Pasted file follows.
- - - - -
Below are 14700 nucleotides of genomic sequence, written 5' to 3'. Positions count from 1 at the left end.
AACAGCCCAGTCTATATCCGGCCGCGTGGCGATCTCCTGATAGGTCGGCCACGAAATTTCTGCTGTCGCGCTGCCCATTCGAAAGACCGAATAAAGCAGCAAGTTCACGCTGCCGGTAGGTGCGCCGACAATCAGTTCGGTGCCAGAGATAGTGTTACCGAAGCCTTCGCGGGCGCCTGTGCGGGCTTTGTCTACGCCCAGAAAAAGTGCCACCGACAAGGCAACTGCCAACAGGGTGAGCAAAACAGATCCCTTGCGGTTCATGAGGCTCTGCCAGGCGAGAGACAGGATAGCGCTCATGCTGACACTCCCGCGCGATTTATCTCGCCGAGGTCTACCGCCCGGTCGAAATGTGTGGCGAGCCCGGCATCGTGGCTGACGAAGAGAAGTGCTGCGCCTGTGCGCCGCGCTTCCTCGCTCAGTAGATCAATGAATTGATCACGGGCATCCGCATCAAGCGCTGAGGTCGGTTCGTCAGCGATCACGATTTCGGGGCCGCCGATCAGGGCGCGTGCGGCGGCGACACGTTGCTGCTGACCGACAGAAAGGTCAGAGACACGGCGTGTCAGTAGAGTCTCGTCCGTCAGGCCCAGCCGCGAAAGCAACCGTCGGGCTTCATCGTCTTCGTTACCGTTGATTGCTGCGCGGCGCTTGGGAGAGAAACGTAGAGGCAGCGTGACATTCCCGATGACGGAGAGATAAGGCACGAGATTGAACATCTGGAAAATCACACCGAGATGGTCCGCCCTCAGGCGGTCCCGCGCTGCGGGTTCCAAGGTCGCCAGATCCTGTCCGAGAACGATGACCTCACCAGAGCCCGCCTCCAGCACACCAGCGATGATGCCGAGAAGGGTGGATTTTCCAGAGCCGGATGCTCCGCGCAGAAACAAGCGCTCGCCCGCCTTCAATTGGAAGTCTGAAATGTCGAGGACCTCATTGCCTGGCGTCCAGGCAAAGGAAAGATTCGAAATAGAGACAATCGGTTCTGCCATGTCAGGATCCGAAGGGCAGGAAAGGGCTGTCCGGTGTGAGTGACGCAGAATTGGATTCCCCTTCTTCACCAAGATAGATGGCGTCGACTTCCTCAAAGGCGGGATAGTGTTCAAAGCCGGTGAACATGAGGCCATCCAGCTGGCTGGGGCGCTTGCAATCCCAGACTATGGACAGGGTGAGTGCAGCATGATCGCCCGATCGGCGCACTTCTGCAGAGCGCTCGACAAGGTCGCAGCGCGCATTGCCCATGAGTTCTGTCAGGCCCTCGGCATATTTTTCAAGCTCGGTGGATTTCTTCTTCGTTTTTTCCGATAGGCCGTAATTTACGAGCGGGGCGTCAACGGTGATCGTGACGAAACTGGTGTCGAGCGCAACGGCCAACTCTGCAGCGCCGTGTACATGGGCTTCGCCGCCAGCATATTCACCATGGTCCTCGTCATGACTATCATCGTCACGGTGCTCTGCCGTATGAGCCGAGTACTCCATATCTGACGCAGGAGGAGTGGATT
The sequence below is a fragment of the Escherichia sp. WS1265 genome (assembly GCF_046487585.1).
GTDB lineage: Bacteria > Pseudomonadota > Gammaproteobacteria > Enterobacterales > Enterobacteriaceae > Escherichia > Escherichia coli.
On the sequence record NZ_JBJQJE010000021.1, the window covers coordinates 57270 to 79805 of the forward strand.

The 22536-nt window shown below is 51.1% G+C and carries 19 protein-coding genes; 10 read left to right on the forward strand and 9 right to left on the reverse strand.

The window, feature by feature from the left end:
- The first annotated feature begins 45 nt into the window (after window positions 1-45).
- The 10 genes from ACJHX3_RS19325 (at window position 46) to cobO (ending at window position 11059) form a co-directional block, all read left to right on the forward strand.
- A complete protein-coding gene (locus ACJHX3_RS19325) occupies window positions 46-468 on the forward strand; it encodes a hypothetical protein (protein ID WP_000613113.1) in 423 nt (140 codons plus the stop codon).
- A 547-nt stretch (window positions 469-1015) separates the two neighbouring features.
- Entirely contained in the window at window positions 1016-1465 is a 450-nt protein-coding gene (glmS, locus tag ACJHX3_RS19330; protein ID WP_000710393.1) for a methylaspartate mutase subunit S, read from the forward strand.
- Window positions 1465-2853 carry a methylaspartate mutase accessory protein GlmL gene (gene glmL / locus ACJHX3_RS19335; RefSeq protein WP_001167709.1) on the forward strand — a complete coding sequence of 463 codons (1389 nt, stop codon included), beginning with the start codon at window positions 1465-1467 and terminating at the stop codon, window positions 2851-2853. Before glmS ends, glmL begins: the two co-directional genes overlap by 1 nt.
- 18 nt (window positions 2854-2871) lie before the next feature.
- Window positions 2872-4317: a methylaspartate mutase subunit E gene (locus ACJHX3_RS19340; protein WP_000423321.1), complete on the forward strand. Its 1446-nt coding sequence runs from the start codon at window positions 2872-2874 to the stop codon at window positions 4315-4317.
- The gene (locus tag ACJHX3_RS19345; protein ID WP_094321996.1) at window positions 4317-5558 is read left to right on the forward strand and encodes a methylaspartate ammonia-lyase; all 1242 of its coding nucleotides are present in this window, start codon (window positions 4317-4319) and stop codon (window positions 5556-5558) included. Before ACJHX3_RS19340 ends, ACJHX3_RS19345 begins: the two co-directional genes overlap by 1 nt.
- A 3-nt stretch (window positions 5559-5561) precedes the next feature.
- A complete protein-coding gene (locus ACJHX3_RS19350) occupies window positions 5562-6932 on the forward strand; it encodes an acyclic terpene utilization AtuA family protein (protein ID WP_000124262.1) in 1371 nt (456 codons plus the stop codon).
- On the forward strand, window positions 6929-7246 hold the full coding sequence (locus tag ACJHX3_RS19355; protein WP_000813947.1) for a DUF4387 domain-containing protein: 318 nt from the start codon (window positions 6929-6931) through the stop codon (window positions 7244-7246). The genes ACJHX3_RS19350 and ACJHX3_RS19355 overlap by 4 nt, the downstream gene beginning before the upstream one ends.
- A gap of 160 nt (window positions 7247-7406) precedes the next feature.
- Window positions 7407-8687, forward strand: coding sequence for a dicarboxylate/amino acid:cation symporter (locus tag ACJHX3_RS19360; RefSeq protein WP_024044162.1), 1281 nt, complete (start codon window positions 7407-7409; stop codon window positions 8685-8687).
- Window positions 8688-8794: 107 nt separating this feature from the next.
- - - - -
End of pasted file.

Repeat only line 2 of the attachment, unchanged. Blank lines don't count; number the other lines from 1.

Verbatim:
AACAGCCCAGTCTATATCCGGCCGCGTGGCGATCTCCTGATAGGTCGGCCACGAAATTTCTGCTGTCGCGCTGCCCATTCGAAAGACCGAATAAAGCAGCAAGTTCACGCTGCCGGTAGGTGCGCCGACAATCAGTTCGGTGCCAGAGATAGTGTTACCGAAGCCTTCGCGGGCGCCTGTGCGGGCTTTGTCTACGCCCAGAAAAAGTGCCACCGACAAGGCAACTGCCAACAGGGTGAGCAAAACAGATCCCTTGCGGTTCATGAGGCTCTGCCAGGCGAGAGACAGGATAGCGCTCATGCTGACACTCCCGCGCGATTTATCTCGCCGAGGTCTACCGCCCGGTCGAAATGTGTGGCGAGCCCGGCATCGTGGCTGACGAAGAGAAGTGCTGCGCCTGTGCGCCGCGCTTCCTCGCTCAGTAGATCAATGAATTGATCACGGGCATCCGCATCAAGCGCTGAGGTCGGTTCGTCAGCGATCACGATTTCGGGGCCGCCGATCAGGGCGCGTGCGGCGGCGACACGTTGCTGCTGACCGACAGAAAGGTCAGAGACACGGCGTGTCAGTAGAGTCTCGTCCGTCAGGCCCAGCCGCGAAAGCAACCGTCGGGCTTCATCGTCTTCGTTACCGTTGATTGCTGCGCGGCGCTTGGGAGAGAAACGTAGAGGCAGCGTGACATTCCCGATGACGGAGAGATAAGGCACGAGATTGAACATCTGGAAAATCACACCGAGATGGTCCGCCCTCAGGCGGTCCCGCGCTGCGGGTTCCAAGGTCGCCAGATCCTGTCCGAGAACGATGACCTCACCAGAGCCCGCCTCCAGCACACCAGCGATGATGCCGAGAAGGGTGGATTTTCCAGAGCCGGATGCTCCGCGCAGAAACAAGCGCTCGCCCGCCTTCAATTGGAAGTCTGAAATGTCGAGGACCTCATTGCCTGGCGTCCAGGCAAAGGAAAGATTCGAAATAGAGACAATCGGTTCTGCCATGTCAGGATCCGAAGGGCAGGAAAGGGCTGTCCGGTGTGAGTGACGCAGAATTGGATTCCCCTTCTTCACCAAGATAGATGGCGTCGACTTCCTCAAAGGCGGGATAGTGTTCAAAGCCGGTGAACATGAGGCCATCCAGCTGGCTGGGGCGCTTGCAATCCCAGACTATGGACAGGGTGAGTGCAGCATGATCGCCCGATCGGCGCACTTCTGCAGAGCGCTCGACAAGGTCGCAGCGCGCATTGCCCATGAGTTCTGTCAGGCCCTCGGCATATTTTTCAAGCTCGGTGGATTTCTTCTTCGTTTTTTCCGATAGGCCGTAATTTACGAGCGGGGCGTCAACGGTGATCGTGACGAAACTGGTGTCGAGCGCAACGGCCAACTCTGCAGCGCCGTGTACATGGGCTTCGCCGCCAGCATATTCACCATGGTCCTCGTCATGACTATCATCGTCACGGTGCTCTGCCGTATGAGCCGAGTACTCCATATCTGACGCAGGAGGAGTGGATT